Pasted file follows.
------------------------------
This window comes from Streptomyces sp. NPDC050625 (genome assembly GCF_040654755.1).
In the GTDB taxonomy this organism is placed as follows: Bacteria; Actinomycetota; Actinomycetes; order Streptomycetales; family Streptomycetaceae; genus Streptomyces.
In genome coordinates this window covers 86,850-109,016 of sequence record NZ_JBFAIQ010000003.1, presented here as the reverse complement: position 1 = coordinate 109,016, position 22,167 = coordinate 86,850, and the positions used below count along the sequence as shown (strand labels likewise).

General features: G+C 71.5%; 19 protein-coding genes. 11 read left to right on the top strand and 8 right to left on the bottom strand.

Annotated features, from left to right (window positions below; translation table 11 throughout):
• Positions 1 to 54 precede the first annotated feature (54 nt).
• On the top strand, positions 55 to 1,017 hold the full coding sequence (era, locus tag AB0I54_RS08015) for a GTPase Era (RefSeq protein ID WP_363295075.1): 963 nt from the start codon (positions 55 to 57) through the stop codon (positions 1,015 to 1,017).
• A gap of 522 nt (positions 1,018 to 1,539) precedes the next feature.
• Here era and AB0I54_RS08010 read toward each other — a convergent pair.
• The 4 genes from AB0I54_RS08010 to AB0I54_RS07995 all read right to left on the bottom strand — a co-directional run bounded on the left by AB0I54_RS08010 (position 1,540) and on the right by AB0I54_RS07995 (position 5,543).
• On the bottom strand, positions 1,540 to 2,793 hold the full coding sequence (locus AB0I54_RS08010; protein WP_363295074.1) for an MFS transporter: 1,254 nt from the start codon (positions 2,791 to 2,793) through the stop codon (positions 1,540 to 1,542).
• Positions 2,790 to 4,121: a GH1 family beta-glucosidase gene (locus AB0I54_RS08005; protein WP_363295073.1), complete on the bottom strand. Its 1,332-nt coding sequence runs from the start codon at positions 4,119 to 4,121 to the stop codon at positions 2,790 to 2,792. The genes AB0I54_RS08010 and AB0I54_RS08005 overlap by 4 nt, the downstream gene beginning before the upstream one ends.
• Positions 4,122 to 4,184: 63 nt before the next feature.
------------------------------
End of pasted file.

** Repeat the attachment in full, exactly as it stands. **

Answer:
This window comes from Streptomyces sp. NPDC050625 (genome assembly GCF_040654755.1).
In the GTDB taxonomy this organism is placed as follows: Bacteria; Actinomycetota; Actinomycetes; order Streptomycetales; family Streptomycetaceae; genus Streptomyces.
In genome coordinates this window covers 86,850-109,016 of sequence record NZ_JBFAIQ010000003.1, presented here as the reverse complement: position 1 = coordinate 109,016, position 22,167 = coordinate 86,850, and the positions used below count along the sequence as shown (strand labels likewise).

General features: G+C 71.5%; 19 protein-coding genes. 11 read left to right on the top strand and 8 right to left on the bottom strand.

Annotated features, from left to right (window positions below; translation table 11 throughout):
• Positions 1 to 54 precede the first annotated feature (54 nt).
• On the top strand, positions 55 to 1,017 hold the full coding sequence (era, locus tag AB0I54_RS08015) for a GTPase Era (RefSeq protein ID WP_363295075.1): 963 nt from the start codon (positions 55 to 57) through the stop codon (positions 1,015 to 1,017).
• A gap of 522 nt (positions 1,018 to 1,539) precedes the next feature.
• Here era and AB0I54_RS08010 read toward each other — a convergent pair.
• The 4 genes from AB0I54_RS08010 to AB0I54_RS07995 all read right to left on the bottom strand — a co-directional run bounded on the left by AB0I54_RS08010 (position 1,540) and on the right by AB0I54_RS07995 (position 5,543).
• On the bottom strand, positions 1,540 to 2,793 hold the full coding sequence (locus AB0I54_RS08010; protein WP_363295074.1) for an MFS transporter: 1,254 nt from the start codon (positions 2,791 to 2,793) through the stop codon (positions 1,540 to 1,542).
• Positions 2,790 to 4,121: a GH1 family beta-glucosidase gene (locus AB0I54_RS08005; protein WP_363295073.1), complete on the bottom strand. Its 1,332-nt coding sequence runs from the start codon at positions 4,119 to 4,121 to the stop codon at positions 2,790 to 2,792. The genes AB0I54_RS08010 and AB0I54_RS08005 overlap by 4 nt, the downstream gene beginning before the upstream one ends.
• Positions 4,122 to 4,184: 63 nt before the next feature.